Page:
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When is a quick solution for the customer not the best option?

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We all love finding solutions. Whether it’s our problem or someone else’s, we get a positive kick from getting it sorted.  Of course the sooner we get to that solution the better – or is it?

Research has demonstrated that we only remember between about 25% and 50% of what we hear. Furthermore, what we actually hear correctly in the first place is determined by how good our listening skills are – and research also shows that most of us tend to overestimate those!

So there is a lot of information we are missing out on. This can lead to, assumptions being made, misunderstandings arising – or us attempting to offer solutions to problems we haven’t fully understood. In conflict situations this can result in escalations of already difficult conversations – something I observed recently while listening in on a telephone call between call centre worker and an already frustrated and agitated person who had rung up to complain about something.

Now, don’t get me wrong, this customer service advisor really wanted to help this caller, but unfortunately they were a little too eager to help. While the caller was still explaining their situation, the advisor interrupted and provided what they thought was the solution. Well, the friendly advice wasn’t quite received as the advisor expected; “What the hell do you mean? Are you not listening to me? That’s not going to help……” And the situation was lost; the rapport was broken, the trust the caller had in the ability of the advisor to help had evaporated, and the volume levels were now raised. Rather than a happy customer, the advisor now had a hostile customer and a difficult conflict situation to deal with. All because the advisor tried to offer a solution too quickly – before they had taken time to fully understand the situation.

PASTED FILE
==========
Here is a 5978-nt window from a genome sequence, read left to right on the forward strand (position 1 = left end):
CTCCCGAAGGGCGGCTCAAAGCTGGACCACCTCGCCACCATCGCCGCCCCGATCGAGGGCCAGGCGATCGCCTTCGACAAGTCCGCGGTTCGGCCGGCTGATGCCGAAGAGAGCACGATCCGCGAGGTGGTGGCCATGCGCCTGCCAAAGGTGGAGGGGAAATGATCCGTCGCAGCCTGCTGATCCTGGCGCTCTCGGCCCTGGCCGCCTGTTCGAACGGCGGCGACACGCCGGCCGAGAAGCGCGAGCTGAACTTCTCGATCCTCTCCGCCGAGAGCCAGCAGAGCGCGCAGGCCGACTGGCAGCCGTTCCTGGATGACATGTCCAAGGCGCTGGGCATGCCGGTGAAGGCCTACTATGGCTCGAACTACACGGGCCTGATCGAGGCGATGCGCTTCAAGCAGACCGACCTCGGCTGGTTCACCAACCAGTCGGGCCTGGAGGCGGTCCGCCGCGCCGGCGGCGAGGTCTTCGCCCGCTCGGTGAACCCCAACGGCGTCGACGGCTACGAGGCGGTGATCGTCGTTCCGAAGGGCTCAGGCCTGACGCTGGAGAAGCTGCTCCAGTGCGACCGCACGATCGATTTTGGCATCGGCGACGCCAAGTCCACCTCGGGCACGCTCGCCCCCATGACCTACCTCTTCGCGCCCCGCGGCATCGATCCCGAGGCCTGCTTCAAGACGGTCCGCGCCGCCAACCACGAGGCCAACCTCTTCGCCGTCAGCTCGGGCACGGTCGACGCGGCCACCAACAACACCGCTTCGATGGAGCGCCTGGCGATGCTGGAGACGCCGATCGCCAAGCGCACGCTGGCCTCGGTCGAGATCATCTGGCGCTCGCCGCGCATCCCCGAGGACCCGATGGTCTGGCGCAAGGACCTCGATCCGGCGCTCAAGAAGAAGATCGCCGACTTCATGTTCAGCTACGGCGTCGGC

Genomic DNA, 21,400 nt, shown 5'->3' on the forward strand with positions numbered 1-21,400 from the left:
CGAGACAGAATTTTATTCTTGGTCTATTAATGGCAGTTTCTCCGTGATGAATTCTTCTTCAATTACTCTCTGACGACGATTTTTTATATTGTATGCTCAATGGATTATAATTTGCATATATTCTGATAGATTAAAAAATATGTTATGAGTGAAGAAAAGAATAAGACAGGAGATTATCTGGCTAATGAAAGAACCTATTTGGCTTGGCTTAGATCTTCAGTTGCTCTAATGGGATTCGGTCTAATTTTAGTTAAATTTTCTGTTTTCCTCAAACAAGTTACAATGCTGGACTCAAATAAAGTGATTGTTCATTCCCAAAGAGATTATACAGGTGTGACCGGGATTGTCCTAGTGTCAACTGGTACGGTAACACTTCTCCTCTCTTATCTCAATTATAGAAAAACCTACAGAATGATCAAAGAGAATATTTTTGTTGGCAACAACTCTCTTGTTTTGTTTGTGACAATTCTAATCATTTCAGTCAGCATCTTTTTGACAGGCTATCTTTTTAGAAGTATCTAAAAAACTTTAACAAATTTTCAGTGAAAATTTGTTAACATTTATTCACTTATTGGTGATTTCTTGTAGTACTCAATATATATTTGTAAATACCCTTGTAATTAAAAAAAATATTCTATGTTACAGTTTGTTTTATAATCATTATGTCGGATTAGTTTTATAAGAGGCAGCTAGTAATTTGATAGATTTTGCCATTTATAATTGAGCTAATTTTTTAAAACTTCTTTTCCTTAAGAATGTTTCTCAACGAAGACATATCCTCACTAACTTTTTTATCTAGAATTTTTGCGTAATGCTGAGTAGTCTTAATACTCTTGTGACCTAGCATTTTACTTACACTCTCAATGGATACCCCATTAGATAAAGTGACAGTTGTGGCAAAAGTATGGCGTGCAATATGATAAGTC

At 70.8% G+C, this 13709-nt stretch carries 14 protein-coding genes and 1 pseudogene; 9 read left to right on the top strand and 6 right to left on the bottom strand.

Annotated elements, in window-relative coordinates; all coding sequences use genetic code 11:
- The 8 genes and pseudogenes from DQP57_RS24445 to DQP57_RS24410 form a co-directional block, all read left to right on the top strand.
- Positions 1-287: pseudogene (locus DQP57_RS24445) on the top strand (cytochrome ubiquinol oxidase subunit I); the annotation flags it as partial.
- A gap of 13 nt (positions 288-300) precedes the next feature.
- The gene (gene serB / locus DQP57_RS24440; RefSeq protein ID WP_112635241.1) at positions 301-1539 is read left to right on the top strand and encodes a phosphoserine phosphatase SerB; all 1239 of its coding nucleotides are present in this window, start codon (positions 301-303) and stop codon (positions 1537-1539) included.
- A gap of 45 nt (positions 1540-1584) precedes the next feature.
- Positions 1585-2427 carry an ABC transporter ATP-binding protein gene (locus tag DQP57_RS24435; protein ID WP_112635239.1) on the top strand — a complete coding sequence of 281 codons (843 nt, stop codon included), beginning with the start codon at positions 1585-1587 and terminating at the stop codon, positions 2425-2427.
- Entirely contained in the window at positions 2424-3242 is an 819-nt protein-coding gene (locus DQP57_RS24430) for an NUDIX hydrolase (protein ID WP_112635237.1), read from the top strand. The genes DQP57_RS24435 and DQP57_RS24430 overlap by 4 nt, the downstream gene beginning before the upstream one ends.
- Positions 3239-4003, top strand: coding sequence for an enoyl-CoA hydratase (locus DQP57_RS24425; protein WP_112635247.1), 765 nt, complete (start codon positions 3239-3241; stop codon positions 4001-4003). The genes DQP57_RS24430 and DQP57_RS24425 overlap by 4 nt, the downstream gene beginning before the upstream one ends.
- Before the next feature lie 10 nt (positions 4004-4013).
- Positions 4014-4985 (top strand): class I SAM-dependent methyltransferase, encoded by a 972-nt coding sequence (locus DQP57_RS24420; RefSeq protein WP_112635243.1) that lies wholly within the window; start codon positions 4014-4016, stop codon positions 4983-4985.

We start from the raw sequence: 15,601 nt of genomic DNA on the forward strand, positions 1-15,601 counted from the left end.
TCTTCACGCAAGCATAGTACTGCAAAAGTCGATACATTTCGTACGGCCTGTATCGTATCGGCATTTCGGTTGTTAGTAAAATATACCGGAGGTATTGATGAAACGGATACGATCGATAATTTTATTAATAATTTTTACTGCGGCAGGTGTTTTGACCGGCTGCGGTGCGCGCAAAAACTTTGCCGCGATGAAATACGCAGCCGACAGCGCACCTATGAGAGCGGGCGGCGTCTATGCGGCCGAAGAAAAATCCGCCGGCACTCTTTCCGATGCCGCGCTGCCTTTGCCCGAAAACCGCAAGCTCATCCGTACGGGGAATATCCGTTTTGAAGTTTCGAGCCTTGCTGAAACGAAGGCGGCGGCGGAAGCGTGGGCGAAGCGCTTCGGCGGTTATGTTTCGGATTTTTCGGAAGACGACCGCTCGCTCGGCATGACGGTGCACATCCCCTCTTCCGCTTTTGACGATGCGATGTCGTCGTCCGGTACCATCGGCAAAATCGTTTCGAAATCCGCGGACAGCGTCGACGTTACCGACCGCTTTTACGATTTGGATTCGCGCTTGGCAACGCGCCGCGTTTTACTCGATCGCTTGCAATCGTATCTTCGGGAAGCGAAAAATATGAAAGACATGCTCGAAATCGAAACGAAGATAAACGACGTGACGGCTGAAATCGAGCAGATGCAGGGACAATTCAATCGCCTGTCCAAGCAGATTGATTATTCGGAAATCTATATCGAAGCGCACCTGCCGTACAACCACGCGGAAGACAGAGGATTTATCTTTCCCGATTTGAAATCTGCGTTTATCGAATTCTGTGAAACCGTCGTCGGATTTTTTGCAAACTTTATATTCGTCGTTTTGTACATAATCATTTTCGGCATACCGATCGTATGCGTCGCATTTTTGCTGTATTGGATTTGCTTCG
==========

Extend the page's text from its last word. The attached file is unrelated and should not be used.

Eventually he retrieved the situation, but it was a lot harder work than was needed. I had a quick word with him about how to avoid this situation in the future. My advice included the following tips:

1. Listen and acknowledge but don’t interrupt.

Even if you think you already know what they are going to say, take time to hear them out. There is every chance that the situation may not be exactly as you guessed.

2:  Remember people are trying to tell you how they feel

Customers want a solution but they also often need to tell you how they feel about the situation.  Give them the space in a conversation to do this.  Try not to force people to shout in order to express how they are feeling.

3. Provide feedback and check understanding.

Once they’ve finished explaining, feedback what you’ve heard and check your understanding. Then ask further questions to avoid making assumptions about the details.

4. Park your solution.

When you do have a solution, don’t just blurt it out. How can it be best phrased? Is this what they want to hear? Do you need to be tactful? Is there an alternative solution as well? Remember, the first solution you think of isn’t necessarily the best one!

When someone offers a solution to us that doesn’t seem to tally with what we feel the issue is it can feel very frustrating – and it’s not surprising that occasionally this can lead to conflict escalation.  Put the simple tips above into practice and you too can avoid rushing to a solution to the wrong problem!

 

 



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